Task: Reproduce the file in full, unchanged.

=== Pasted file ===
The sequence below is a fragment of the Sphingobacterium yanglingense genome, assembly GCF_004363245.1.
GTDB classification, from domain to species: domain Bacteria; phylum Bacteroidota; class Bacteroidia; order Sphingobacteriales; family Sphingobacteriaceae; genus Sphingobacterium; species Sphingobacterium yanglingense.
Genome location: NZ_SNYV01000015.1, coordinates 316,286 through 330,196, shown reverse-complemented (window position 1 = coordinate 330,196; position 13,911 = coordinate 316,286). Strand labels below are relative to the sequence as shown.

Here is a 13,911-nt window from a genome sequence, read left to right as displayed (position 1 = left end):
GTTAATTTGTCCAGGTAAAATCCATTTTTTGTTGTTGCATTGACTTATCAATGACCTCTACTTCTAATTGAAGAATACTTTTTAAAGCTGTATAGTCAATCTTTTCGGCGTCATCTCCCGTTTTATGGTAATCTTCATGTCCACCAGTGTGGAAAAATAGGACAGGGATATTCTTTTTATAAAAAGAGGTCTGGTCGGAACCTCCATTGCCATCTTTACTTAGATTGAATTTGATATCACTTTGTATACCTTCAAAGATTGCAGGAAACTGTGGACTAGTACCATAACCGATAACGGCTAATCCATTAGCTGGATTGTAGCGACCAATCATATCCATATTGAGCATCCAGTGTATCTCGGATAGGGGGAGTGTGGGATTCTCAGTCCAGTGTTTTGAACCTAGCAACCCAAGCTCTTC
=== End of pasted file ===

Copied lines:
The sequence below is a fragment of the Sphingobacterium yanglingense genome, assembly GCF_004363245.1.
GTDB classification, from domain to species: domain Bacteria; phylum Bacteroidota; class Bacteroidia; order Sphingobacteriales; family Sphingobacteriaceae; genus Sphingobacterium; species Sphingobacterium yanglingense.
Genome location: NZ_SNYV01000015.1, coordinates 316,286 through 330,196, shown reverse-complemented (window position 1 = coordinate 330,196; position 13,911 = coordinate 316,286). Strand labels below are relative to the sequence as shown.

Here is a 13,911-nt window from a genome sequence, read left to right as displayed (position 1 = left end):
GTTAATTTGTCCAGGTAAAATCCATTTTTTGTTGTTGCATTGACTTATCAATGACCTCTACTTCTAATTGAAGAATACTTTTTAAAGCTGTATAGTCAATCTTTTCGGCGTCATCTCCCGTTTTATGGTAATCTTCATGTCCACCAGTGTGGAAAAATAGGACAGGGATATTCTTTTTATAAAAAGAGGTCTGGTCGGAACCTCCATTGCCATCTTTACTTAGATTGAATTTGATATCACTTTGTATACCTTCAAAGATTGCAGGAAACTGTGGACTAGTACCATAACCGATAACGGCTAATCCATTAGCTGGATTGTAGCGACCAATCATATCCATATTGAGCATCCAGTGTATCTCGGATAGGGGGAGTGTGGGATTCTCAGTCCAGTGTTTTGAACCTAGCAACCCAAGCTCTTC